Oita, on the eastern coast of Japan’s southern island of Kyushu, has taken to billing itself as Onsen-ken. And while that title loses a bit of its rhyming appeal once it’s translated into English, it’s hard to deny that it really is the Hot Spring Prefecture, as Oita boasts more hot springs than anywhere else in Japan.
As a matter of fact, Oita has so much geothermal water that it can get creative with its most attractive and relaxing natural resource, as shown by these unique ways locals and tourists can enjoy the prefecture’s hot springs.
Recently, Japan has been going through a bit of an ashiyu boom, in which hot spring towns set up open air foot baths. Oita’s Kannawa Mushiyu hot spring complex puts its unique spin on this by offering little steam compartments for your feet.
After sitting down, guests place their feet inside a wooden compartment filled with steam produced by the hot spring below. Close the lid, sit back, and let the steam do its work. Repeat visitors recommend using a hand towel to cover up any empty space between your calves and the lid, and say the experience reduces swelling and fatigue.
Going from the feet to the hands, in various spots around Beppu’s Yufu City, you can find finger bath stations, called yubiyu. While they obviously won’t warm your whole body up, soaking your fingertips should stimulate the nerve endings, which in turn is said to relieve stiffness in the shoulders and lower back pain.
Meanwhile, stroll around the neighborhood of Kurokawa Onsen, and you’ll find kaoyu, which funnel hot spring steam into beautifying face misting setups like this.
Of course, you can’t stick your face into a box of hot spring steam without inhaling some of the vapors. Some say that’s a good thing for you, though. Hyotan Onsen, Oita’s three-Michelin Star hot spring, sets up pipes for guests who want to breathe in not only the relaxing atmosphere, but the steam as well, which some claim relieves sore throats and helps ward off colds.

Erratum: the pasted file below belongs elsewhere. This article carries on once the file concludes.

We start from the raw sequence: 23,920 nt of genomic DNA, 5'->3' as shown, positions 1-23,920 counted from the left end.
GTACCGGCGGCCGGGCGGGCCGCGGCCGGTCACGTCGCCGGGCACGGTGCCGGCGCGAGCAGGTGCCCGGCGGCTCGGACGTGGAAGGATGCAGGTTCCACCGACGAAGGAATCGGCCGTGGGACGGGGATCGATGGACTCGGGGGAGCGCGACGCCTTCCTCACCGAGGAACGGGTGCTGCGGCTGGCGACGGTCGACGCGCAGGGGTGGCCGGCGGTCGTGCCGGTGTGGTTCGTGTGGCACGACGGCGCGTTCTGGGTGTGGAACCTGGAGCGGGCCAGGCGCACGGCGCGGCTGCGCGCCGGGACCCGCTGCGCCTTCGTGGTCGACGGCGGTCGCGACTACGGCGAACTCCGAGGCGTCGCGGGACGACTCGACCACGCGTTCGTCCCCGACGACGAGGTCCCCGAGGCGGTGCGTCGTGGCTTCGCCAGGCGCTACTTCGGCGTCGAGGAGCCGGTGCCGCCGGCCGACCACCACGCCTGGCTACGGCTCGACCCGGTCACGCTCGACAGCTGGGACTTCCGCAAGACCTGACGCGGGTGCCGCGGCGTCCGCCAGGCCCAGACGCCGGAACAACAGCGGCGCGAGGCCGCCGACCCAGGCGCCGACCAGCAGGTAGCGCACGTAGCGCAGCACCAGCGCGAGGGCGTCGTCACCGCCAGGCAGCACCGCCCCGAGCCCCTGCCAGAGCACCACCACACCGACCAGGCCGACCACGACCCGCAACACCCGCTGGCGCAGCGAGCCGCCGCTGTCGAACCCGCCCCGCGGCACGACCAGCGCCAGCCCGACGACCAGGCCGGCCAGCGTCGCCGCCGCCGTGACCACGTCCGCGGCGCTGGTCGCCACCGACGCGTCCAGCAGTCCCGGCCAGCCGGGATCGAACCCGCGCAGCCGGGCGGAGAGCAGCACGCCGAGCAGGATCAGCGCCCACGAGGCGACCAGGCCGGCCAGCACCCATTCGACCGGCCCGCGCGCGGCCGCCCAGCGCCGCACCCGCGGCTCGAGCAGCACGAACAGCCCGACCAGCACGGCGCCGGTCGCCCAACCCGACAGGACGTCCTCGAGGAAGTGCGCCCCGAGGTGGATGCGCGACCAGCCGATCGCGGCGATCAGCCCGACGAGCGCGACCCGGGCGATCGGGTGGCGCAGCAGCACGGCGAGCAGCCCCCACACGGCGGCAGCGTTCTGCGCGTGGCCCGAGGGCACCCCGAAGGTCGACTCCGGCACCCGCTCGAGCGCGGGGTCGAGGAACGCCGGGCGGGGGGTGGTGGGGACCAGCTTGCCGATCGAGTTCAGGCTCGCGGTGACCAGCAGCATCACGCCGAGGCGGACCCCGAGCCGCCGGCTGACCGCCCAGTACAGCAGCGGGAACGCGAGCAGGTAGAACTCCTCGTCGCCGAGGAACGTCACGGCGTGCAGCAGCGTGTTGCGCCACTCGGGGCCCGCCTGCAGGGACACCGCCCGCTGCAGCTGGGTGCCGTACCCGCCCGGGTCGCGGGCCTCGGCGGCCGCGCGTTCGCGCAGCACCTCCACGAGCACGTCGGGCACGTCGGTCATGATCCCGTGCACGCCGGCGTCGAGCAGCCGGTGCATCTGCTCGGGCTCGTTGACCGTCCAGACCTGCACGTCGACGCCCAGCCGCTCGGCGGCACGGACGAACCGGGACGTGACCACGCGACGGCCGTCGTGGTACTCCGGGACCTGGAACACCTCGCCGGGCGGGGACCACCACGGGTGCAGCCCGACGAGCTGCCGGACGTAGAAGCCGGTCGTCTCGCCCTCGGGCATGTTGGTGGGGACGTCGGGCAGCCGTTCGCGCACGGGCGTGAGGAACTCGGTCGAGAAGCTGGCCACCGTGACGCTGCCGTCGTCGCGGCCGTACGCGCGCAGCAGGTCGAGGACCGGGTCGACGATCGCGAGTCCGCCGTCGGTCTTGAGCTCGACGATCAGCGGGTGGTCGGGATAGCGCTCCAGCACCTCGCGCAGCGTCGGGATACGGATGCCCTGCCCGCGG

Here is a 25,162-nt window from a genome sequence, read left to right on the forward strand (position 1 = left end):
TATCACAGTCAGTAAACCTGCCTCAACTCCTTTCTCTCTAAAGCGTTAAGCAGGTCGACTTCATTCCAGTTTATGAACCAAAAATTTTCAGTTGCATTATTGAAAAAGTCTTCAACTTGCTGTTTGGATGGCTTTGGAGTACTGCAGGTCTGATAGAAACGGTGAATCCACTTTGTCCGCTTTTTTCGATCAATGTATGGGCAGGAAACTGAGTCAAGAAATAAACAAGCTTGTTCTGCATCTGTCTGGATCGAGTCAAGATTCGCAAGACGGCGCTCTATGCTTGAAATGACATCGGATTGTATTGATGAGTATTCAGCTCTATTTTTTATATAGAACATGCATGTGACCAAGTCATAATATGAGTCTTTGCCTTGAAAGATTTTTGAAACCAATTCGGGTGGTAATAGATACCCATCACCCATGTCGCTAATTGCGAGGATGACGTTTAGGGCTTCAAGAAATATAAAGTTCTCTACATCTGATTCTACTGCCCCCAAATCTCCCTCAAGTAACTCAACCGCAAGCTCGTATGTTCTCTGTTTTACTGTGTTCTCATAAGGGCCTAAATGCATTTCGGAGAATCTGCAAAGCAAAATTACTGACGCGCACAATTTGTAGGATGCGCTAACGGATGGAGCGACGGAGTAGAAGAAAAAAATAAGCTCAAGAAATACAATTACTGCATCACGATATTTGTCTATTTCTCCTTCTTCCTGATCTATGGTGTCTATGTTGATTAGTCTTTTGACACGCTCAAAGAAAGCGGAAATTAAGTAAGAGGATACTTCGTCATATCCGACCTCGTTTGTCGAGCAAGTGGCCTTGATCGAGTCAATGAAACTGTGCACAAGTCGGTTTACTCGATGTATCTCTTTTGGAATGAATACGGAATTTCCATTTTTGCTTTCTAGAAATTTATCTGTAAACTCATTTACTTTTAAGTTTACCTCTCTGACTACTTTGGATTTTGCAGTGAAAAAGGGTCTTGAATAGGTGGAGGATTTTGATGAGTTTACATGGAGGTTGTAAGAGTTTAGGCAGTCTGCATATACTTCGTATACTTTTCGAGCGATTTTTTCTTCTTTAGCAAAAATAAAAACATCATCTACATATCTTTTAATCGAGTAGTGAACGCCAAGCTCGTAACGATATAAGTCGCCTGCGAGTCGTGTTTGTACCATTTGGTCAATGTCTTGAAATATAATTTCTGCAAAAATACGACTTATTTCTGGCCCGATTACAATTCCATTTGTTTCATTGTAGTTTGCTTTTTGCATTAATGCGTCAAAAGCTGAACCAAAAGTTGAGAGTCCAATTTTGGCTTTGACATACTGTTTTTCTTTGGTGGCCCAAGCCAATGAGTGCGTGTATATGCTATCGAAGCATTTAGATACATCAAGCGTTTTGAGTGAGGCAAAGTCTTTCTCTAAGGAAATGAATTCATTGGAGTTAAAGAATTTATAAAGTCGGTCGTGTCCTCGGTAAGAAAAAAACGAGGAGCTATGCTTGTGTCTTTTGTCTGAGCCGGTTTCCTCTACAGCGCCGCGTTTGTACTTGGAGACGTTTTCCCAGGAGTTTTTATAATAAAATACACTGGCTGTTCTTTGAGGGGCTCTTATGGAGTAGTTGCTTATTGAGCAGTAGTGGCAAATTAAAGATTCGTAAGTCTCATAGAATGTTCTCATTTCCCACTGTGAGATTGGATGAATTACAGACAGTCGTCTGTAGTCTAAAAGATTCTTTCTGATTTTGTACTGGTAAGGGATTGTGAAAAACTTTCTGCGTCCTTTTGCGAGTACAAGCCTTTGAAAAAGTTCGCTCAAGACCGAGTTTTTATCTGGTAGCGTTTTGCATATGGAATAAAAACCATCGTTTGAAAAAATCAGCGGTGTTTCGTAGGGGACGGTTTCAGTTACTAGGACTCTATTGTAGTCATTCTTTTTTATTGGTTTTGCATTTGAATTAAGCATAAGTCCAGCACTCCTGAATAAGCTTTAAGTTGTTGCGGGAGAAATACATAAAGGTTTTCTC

We mentioned Kannawa Mushiyu’s foot-sized steam compartments above, but the facility also offers the even more extensive mushiyu service.
It’s essentially an herbal onsen steam room. A bedding of acorus gramineus, a medicinal herb also called Japanese sweet flag, is spread over the floor, then heated by hot spring steam. Along with producing a relaxing aroma, the combination of heat and herbal effects are said to aid the body in sweating out toxins.
Much like a good sweat leaves the body feeling refreshed, getting a little dirty is often part of a proper cleansing. The contribution of Beppu City’s Hoyo Land to this philosophy is its doroyu mud bath.
This is still technically a hot spring, but it’s a very thick, cloudy one. The visibility only extends about five centimeters (two inches), and there’s a few centimeters of accumulated mud on the bottom of the bath. Still, it is good for the skin, and many visitors scoop up a bit of the cloudy liquid in their hands to make their own facial packs out of.
Hot spring culture even affects cooking in Oita, where one of the local delicacies is jigoku mushi, or “hell steaming.” Despite the scary name, this is another service at Kannawa Mushiyu, in which sweet potatoes, kabocha squash, shrimp, and other tasty items are cooked using hot spring steam.
And of course, what better way to follow up a hot spring dinner than with a hot spring dessert?
While restaurant Okamotoya serves noodles and rice bowls, it’s most famous for its jigoku purin (“hell pudding”), in which the custardy treat is cooked with hot spring steam. Covered with a slightly bitter caramel sauce, fans say it’s the perfect treat to reward yourself after a long, hard day of checking out all of the unique onsen that Beppu has to offer.